¨      Don’t stick your neck out (forward) – it weighs about 15 pounds.

¨      Don’t stick you head back – most of the time you should be looking straight ahead or slightly down.  If you have a computer screen that sits low on a desk surface, put something under it to raise it to the right height.

¨      Don’t hold the telephone between your shoulder and cheek.  Either hold it with your hand or use a headset, which will free you to talk on the phone and write comfortably at the same time.  

¨      Avoid eyestrain - keep your workplace evenly lit.  There should be overhead lighting as well as task-specific lighting on the desk or work surface.  Never work in the dark on a computer or at a task with only one light over the work surface.  Never put your computer in front of a window.  Adjusting to the differences in light levels between your computer screen and the area around you will cause significant eyestrain.


For your hands and wrist:

¨      Keep your wrists straight. The normal position for a handshake is a straight wrist position.  It’s all right to rotate your hand, but avoid bending your wrist.

¨      When working on the computer, don’t let your wrists drop.  Keep your hands floating above the keyboard.

¨      Don’t prop your hands on wrists rests or other supports.

¨      Don’t reach for your mouse; place it in a comfortable position so your arm and forearm stay at about a 900 angle.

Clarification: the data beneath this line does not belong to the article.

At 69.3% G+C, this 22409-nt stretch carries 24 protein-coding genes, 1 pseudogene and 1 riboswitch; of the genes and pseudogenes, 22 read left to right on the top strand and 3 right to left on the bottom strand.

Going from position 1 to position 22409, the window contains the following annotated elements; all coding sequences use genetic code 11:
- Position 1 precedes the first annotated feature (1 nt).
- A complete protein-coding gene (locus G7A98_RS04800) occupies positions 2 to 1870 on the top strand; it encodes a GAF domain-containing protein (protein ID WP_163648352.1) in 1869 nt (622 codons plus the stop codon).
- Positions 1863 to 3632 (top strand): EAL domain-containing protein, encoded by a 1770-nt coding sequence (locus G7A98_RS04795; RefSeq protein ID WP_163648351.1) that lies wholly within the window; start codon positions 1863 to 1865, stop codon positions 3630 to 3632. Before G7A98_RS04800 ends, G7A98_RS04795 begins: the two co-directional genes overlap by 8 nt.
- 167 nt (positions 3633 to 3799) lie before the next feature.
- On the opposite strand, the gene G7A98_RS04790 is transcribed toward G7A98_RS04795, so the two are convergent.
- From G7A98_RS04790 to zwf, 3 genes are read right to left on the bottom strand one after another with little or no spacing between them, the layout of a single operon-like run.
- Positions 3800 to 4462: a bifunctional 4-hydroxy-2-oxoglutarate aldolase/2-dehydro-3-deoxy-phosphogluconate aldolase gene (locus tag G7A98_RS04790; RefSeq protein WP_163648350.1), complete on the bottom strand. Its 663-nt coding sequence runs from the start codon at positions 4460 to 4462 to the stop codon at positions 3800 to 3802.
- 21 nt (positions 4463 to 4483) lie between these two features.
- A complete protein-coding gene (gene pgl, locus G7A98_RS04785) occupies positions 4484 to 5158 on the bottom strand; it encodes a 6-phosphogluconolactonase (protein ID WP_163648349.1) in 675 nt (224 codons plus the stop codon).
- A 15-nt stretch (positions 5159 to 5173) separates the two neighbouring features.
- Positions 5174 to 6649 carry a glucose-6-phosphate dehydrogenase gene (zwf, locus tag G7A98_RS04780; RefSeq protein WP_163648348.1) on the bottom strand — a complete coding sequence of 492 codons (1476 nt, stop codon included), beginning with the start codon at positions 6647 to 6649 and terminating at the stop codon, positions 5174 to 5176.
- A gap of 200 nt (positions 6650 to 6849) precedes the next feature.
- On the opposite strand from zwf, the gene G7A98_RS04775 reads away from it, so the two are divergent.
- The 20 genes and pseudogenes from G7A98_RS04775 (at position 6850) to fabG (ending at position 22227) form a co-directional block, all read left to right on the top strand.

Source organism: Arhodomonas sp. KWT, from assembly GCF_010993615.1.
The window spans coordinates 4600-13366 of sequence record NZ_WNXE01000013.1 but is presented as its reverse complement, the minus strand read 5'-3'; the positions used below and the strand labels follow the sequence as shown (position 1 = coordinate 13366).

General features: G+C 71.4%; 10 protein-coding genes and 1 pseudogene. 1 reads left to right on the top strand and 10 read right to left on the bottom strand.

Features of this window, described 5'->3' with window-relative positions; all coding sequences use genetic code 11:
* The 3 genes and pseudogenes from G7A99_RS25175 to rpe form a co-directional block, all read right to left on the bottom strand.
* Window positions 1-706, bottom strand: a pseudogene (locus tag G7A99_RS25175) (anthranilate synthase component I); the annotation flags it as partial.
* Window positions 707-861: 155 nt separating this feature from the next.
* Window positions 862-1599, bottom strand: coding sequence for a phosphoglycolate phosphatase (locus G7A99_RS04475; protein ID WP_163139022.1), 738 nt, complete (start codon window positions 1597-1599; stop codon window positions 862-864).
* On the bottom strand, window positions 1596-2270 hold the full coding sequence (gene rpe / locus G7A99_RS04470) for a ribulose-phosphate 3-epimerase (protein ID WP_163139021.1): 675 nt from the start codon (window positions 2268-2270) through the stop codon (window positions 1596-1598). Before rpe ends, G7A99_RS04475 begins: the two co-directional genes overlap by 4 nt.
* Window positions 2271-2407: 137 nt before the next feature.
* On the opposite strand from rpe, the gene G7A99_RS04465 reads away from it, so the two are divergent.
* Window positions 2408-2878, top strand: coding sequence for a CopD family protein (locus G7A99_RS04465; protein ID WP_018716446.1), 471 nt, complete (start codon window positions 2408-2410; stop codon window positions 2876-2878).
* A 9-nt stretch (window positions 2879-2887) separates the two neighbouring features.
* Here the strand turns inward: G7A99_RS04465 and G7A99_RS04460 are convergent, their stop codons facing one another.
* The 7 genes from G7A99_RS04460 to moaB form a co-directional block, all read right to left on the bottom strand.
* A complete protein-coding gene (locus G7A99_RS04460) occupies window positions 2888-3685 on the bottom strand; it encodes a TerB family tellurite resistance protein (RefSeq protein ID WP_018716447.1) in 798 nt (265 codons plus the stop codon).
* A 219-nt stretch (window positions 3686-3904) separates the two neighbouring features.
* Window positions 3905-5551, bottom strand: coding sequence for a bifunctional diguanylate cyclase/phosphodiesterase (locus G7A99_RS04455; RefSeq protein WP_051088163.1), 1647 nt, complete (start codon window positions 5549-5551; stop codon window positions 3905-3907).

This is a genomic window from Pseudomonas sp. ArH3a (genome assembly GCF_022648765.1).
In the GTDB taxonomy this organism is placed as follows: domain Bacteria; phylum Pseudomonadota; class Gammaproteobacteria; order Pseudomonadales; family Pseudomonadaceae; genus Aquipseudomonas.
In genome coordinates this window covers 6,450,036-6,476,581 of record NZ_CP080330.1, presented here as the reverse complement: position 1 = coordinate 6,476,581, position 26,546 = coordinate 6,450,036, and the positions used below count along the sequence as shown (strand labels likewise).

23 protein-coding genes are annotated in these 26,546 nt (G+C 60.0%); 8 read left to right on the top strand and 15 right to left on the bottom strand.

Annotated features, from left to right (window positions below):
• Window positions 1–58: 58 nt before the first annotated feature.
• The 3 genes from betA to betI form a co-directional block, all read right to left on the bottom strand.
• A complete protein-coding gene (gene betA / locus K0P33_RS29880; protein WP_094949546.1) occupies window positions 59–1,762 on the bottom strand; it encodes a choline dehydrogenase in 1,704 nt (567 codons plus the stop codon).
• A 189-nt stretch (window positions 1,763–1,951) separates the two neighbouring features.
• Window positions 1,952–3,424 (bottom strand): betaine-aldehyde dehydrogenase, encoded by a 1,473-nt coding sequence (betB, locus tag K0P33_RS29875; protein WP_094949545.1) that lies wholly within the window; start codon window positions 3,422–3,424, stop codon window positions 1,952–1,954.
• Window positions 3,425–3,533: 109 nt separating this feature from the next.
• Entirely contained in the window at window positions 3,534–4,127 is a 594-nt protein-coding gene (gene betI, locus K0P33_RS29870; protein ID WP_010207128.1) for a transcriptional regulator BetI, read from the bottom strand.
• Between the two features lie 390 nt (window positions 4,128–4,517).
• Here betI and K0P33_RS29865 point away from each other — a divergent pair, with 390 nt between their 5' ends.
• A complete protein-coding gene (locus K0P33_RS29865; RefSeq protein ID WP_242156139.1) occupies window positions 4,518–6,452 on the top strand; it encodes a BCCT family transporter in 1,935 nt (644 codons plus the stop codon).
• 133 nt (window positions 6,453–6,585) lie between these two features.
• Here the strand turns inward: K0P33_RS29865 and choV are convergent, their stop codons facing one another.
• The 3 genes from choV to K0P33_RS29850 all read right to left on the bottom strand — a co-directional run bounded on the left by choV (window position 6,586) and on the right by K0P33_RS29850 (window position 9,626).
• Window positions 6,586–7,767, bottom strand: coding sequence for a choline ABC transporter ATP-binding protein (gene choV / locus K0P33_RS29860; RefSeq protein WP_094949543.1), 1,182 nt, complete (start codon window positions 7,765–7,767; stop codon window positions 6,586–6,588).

For your hips, legs, knees and feet:

¨      Hips should be fully supported by the chair seat.

¨      Knees should be at the same height or slightly higher than your hips when you’re seated.  A footrest will help raise the knees into a comfortable position.

¨      The edge of the chair should not cut into the back of your knees.

¨      Feet should be flat on the floor or other support.  Do not sit with your knees crossed.  It will throw your back out of alignment and cause significant strain.

¨      Wearing very high heels while seated may cause ankle and leg strain.


For standing work:

If your work involves standing for long periods, in addition to the other tips do the following:

¨      Wear comfortable footwear

¨      Consider using fatigue mats

¨      If work involves standing in one spot, try using a “bar rail” support.  If you prop a foot up while standing, it eases a lot of the stress on your lower back.


For heavy loads:

¨      Carts are essential if you must carry heavy loads.

¨      Use the elevator instead of the stairs when carrying heavy objects.

¨      Automatic staplers and postage machines may also be used to reduce wrist and hand strain.


Break up your day:

¨      Break up long tasks into smaller time segments.

o       Example: Don’t save all your filing till the end of the day and spend 3-4 hours standing.

¨      Vary the work during the day

o       Move from seated to standing work or from work requiring lots of hand motion to work requiring little hand motion.


Last but just as important – let people know if there is a problem or potential problem.  Your company can’t help make the workplace a safer place to work if you don’t let them know what your needs are.  Report it!


Dr. Isabel Perry is an internationally-known safety expert, motivational speaker, author and safety educator.  Based in Orlando, Florida, she can be reached at 407-291-1209 or via e-mail at [email protected]